Online debate focused on CUSU BME Campaign head's Dalston tweets

Image credit: @KTHopkins via Twitter

The president of CUSU's Black and Minority Ethnic (BME) Campaign, Jason Okundaye, has created a high profile debate online after a series of tweets he made on Friday night and Saturday morning went viral.

Okundaye, who is a HSPS student at Pembroke College, took to Twitter last night to weigh in on the news of a protest that was occurring in Dalston in East London. The protest was in the aftermath of the death of Rashan Charles - a 20-year-old black man who died on Saturday after, according to unverified video footage on social media, injuries sustained whilst being restrained by police. The Independent Police Complaints Commission is investigating the incident.

Okundaye tweeted at the time: "Watching these middle-class white people despair over black people protesting in their colonised Dalston is absolutely delicious".

He continued: "ALL white people are racist. White middle class, white working class, white men, white women, white gays, white children. They can ALL geddit".

Okundaye has since deleted these tweets, and changed his Twitter account to private; however, his inflammatory tweets have spread across the internet regardless, aided by the likes of the Daily Mail, the Telegraph, and Katie Hopkins who shared a screenshot of Okundaye's tweets.

Earlier on Friday, Okundaye also tweeted: "Just caught up on the rioting, excellent stuff, smash everything #NoJusticeNoPeace".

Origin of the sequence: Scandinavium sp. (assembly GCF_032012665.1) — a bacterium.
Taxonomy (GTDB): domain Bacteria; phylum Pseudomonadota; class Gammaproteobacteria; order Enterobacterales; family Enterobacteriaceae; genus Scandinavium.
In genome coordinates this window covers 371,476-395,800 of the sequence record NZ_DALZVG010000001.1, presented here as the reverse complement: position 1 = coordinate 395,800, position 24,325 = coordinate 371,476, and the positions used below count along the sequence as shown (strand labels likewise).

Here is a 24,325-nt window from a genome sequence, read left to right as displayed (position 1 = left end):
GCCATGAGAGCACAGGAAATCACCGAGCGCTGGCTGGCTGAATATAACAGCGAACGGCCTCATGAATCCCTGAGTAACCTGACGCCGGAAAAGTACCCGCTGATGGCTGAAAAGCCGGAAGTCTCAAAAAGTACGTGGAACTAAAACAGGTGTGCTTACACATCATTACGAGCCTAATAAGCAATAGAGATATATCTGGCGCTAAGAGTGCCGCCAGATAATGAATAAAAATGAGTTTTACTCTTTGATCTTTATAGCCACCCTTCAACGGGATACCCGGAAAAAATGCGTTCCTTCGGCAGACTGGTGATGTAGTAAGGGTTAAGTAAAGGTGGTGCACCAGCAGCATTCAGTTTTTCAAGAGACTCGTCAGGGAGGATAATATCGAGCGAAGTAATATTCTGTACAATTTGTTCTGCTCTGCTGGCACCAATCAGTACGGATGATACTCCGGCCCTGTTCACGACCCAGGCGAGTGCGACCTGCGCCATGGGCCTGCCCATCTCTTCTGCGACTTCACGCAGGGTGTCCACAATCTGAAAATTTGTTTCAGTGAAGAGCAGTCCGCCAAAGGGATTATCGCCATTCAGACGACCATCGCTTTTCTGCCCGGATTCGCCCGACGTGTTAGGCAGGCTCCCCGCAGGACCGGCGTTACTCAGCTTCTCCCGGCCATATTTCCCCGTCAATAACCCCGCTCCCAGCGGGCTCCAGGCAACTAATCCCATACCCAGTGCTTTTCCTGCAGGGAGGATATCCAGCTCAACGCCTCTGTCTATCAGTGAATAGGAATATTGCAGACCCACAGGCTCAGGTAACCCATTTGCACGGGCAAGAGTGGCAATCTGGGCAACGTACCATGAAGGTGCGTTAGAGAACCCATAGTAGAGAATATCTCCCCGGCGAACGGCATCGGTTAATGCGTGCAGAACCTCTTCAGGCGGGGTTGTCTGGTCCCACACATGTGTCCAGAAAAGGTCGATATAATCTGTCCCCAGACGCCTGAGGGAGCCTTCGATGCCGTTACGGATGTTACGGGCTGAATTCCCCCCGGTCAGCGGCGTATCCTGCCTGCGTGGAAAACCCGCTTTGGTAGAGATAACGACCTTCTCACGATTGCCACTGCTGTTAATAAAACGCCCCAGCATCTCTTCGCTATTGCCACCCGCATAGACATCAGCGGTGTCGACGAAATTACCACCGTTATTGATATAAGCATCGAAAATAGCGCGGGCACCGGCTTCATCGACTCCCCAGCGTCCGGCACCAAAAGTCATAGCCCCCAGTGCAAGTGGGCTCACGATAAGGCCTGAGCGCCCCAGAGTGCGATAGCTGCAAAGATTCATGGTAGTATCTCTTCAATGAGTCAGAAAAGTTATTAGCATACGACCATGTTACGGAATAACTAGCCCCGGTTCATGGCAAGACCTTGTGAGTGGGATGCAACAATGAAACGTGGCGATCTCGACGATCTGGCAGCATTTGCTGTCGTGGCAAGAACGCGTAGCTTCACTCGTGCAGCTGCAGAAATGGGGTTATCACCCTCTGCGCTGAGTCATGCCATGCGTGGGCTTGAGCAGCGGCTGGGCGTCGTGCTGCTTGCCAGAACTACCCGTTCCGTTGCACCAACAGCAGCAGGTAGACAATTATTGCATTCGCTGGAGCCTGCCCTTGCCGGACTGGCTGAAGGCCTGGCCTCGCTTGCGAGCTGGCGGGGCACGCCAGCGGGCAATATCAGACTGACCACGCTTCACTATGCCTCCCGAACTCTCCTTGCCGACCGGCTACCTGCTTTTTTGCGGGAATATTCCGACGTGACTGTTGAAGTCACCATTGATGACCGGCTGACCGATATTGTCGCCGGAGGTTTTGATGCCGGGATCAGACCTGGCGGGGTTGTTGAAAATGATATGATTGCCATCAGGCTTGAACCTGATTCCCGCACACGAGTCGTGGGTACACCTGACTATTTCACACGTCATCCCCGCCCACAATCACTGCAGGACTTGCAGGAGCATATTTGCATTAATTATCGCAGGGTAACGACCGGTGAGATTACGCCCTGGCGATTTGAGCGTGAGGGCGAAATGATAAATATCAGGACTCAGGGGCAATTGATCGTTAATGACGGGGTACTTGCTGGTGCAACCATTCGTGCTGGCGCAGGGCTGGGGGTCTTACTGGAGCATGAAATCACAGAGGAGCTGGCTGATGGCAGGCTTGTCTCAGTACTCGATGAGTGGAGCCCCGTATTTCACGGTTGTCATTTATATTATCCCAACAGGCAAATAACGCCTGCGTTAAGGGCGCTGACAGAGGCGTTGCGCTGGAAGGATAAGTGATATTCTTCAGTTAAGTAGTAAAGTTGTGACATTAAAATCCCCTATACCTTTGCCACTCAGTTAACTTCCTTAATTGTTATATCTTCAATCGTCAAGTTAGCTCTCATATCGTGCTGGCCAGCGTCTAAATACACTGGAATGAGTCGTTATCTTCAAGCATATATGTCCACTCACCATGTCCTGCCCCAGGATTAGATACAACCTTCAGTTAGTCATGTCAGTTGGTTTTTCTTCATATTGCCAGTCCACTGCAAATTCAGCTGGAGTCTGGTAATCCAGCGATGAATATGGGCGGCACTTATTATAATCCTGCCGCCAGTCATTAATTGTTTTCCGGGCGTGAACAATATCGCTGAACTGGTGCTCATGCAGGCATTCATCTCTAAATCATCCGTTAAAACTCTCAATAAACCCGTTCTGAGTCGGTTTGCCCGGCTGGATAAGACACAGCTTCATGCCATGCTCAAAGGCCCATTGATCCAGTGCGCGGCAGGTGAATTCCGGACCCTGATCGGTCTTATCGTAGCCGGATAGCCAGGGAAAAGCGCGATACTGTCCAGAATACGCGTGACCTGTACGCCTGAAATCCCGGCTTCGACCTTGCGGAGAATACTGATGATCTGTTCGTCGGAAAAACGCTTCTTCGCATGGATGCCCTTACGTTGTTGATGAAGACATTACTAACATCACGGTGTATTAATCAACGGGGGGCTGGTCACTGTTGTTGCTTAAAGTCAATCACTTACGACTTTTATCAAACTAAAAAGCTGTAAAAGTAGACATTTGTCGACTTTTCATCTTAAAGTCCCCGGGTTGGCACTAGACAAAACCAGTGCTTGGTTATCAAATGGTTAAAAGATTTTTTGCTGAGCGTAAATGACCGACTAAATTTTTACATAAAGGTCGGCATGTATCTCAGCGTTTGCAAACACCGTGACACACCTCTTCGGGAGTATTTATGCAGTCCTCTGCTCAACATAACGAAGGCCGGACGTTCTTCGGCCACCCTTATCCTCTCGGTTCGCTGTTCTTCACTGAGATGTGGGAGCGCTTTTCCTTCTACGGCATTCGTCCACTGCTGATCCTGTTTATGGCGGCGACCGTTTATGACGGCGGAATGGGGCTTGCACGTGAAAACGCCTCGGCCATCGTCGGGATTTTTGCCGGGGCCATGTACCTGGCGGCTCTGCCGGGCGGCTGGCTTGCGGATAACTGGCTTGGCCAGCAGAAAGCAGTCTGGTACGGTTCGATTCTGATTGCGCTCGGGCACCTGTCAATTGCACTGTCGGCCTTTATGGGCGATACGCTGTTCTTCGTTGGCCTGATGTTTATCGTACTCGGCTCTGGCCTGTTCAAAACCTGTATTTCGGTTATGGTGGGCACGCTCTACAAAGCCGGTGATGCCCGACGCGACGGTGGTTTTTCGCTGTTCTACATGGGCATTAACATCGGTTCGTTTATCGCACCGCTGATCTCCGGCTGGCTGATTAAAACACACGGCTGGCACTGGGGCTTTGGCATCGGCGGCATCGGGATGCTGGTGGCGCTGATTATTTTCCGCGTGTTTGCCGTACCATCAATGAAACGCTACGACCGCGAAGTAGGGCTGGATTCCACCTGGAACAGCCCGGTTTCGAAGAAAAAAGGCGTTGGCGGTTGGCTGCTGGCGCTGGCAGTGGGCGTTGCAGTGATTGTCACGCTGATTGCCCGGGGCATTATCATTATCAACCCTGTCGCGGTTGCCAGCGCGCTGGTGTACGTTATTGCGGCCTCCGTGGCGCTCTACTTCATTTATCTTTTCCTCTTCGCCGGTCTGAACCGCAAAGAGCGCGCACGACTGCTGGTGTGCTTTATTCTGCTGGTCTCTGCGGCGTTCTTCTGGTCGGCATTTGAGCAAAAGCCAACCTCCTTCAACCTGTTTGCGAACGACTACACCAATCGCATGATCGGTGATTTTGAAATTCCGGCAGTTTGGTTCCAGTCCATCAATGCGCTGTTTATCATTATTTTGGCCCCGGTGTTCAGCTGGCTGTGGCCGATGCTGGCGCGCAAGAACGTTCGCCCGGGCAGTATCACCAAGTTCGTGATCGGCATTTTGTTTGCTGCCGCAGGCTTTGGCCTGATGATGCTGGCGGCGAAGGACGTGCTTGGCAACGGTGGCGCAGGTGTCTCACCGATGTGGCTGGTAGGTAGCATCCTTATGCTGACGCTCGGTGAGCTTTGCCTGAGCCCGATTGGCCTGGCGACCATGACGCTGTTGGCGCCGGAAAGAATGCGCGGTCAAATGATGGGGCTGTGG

"I hope that all the white middle-class gentrified get rushed in ends tbh cba, you lot need to go back to Solihurst or Exeter or whatever."

The CUSU BME Campaign president has faced public criticism and abuse online as a result of posting these controversial tweets, with some people calling him "racist" and others calling for Okundaye to be expelled from the University. One user on Twitter said: "@Cambridge_Uni Racist! Equality? What are you going to do about it? Throw him out? You are supporting racism!

Pembroke College made the comment: "The College is looking into the matter and will respond appropriately" and Cambridgeshire Police in a statement to The Times confirmed that they were investigating the matter.

The investigation has since been dropped, according to Okundaye who had an opinion piece published in The Guardian on 6 August in which he defends his case.

Okundaye states: "the events of last weekend have highlighted the dangers of speaking out, but, more significantly, the importance of speaking up for social justice, particularly from the perspective of a minority."

He writes that while some of his tweets were "hyperbolic", the mainstream media "misconstrued the meaning of my tweets and stripped them of proper context". He goes on to reveal the "death threats, rape threats and racist insults" he has received and the harassment his family have faced, 

Others online have also come to Okundaye's defence. FLY Cambridge, the University's network for women and non-binary people of colour, has posted a statement online in support of Okundaye in the face of "not only intense national scrutiny but vilification in the alt-right, racist press". It has also asked others to express their solidarity by signing a Google document to that effect.

Ilyas Nagdee, who is an officer for the NUS Black Students' Campaign, tweeted: "Solidarity with @jasonosamede facing bullshit from the right wing press today", and singer Lily Allen has retweeted a post saying " I will #DefendJasonOsamede. Leave young black peole [sic] alone. Signed Parents".

CUSU President Daisy Eyre declined to comment to The Cambridge Student.

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